Yayoi Kusama Cloud Streaming

Article by Desirèe Maida on Artribune.

Conceived and launched by Mucciaccia Gallery, the exhibition was developed by the milanese startup Wide VR. We sought an explanation of how a 3D cloud streaming exhibition operates.

The world is increasingly turning to digital technologies to promote exhibitions, engage online audiences, and, importantly, drive sales. The ongoing health crisis has accelerated the "virtualization" process of galleries, which had already been exploring platforms and digital spaces for some time. Examples include David Zwirner, Larry Gagosian, and Oliver Miro. Particularly, we've discussed Massimo De Carlo, who inaugurated a new outpost of his gallery in a "virtual space" developed by Wide VR, a startup specializing in real-time content for art, founded by architect Edoardo Graziadei and gallerist Andrea Zardin. Discussing digital technologies applied to art, on July 28th, the Mucciaccia Gallery – established in 2006 by Massimiliano Mucciaccia with locations in Rome, Cortina, London, New York, and Singapore – conceived and launched an exhibition of Yayoi Kusama (Matsumoto, 1929) in 3D cloud streaming, developed by Wide VR.

A pioneer, the 3D cloud streaming exhibition dedicated to the famous Japanese artist showcases artworks from the 1950 to 2007, alongside three large sculptures exhibited in 2004 at the Mori Art Museum in Tokyo during the Kusamatrix exhibition, visited by over a million people. In this project cloud streaming is applied for the first time to a virtual exhibition harnessing the computational power of remote data centers and enabling viewers to access high-quality real-time 3D content on any device.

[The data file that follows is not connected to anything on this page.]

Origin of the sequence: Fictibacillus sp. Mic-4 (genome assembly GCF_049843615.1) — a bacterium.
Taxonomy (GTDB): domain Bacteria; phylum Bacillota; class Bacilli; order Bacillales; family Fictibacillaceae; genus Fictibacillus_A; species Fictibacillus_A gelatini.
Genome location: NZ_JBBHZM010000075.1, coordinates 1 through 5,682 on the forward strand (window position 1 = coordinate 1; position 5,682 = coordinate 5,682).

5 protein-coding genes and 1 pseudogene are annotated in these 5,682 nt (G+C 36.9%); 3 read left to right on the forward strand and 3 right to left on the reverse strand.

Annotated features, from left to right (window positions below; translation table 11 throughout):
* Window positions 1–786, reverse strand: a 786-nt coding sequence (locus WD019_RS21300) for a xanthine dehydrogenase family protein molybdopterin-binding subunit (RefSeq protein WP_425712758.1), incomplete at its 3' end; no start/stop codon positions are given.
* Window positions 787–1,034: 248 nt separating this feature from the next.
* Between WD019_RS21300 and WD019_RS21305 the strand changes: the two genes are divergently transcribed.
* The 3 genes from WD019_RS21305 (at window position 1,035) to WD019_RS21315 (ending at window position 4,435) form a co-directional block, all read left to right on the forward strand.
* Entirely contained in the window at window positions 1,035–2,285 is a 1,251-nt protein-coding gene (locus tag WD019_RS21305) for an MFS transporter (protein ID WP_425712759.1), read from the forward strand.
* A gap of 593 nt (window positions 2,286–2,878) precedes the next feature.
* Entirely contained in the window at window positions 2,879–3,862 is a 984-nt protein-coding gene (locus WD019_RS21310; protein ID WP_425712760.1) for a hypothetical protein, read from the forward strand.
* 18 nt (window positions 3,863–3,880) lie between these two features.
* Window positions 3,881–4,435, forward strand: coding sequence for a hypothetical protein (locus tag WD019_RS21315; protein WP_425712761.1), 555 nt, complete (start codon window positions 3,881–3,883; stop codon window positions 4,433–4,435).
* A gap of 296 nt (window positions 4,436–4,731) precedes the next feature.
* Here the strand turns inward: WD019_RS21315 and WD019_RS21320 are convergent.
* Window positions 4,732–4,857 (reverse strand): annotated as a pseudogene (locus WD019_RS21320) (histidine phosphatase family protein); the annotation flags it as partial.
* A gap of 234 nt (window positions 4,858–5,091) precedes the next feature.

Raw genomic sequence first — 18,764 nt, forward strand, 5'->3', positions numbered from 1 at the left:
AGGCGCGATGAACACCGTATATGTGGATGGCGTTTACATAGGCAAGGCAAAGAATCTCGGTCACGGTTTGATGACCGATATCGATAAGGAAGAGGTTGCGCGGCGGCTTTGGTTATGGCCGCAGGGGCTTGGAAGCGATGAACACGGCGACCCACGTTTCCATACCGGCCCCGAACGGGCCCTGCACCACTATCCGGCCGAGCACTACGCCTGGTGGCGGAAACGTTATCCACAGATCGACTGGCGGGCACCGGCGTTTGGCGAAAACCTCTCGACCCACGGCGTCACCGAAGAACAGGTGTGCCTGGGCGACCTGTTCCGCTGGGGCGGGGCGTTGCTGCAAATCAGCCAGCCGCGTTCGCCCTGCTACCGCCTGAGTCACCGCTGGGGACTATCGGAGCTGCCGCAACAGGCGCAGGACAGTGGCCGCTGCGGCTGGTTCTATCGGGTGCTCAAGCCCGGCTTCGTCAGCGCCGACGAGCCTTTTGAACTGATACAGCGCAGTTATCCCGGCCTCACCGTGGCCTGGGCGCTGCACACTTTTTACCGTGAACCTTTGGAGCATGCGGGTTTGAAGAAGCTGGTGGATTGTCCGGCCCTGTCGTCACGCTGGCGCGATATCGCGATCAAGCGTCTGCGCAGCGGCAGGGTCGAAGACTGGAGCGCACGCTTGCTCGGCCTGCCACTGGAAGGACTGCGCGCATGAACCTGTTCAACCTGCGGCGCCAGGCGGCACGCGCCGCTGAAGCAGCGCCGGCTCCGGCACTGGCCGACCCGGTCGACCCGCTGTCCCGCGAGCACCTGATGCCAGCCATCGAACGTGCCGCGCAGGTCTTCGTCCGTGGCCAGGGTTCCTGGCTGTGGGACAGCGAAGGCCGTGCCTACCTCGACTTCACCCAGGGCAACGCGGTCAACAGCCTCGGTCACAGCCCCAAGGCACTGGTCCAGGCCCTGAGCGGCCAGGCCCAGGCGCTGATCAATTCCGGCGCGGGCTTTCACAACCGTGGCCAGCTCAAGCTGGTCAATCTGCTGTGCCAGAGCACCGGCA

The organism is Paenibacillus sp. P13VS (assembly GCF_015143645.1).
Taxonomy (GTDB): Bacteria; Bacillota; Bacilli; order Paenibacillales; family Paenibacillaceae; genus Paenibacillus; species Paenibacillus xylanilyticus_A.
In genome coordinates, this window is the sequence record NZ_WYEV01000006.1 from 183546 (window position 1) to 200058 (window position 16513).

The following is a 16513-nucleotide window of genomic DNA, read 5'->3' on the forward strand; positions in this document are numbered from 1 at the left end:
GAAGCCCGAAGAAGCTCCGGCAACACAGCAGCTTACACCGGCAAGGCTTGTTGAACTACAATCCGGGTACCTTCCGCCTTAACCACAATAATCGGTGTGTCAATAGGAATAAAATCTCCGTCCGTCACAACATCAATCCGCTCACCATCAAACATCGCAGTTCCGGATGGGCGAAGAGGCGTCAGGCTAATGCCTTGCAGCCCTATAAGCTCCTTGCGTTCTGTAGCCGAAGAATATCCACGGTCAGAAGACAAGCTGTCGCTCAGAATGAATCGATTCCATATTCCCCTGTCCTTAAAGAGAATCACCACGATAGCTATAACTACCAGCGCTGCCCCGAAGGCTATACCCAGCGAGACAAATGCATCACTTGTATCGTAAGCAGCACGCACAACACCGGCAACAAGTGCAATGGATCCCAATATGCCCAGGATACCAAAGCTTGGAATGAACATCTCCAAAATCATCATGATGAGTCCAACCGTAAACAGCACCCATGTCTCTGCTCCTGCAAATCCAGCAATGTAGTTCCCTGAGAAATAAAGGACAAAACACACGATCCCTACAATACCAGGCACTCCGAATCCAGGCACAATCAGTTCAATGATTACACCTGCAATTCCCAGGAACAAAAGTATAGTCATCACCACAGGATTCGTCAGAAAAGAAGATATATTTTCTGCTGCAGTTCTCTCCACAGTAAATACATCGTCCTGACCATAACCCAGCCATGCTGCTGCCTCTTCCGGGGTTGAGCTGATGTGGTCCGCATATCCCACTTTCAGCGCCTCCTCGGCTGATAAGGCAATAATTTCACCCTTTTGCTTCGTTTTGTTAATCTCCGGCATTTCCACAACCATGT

What exactly does this mean, and how does it differ from a virtual reality exhibition? "A navigable 3D virtual exhibition on the web has limitations because the application hosting the exhibition must be supported by a website, which in the standard WebGL format is limited to a few tens of megabytes," Edoardo Graziadei explained to Artribune.

"Cloud streaming overcomes this challenge by running a powerful PC app, made in HDRP, on a supercomputer, perhaps located in the USA. The app, weighing several gigabytes in this case, is streamed (like Netflix) to any device worldwide. This ensures a vastly superior quality and marks the beginning of a new era in virtual exhibitions." The exhibition will be accessible until August 31st on the Mucciaccia Gallery website at this link.

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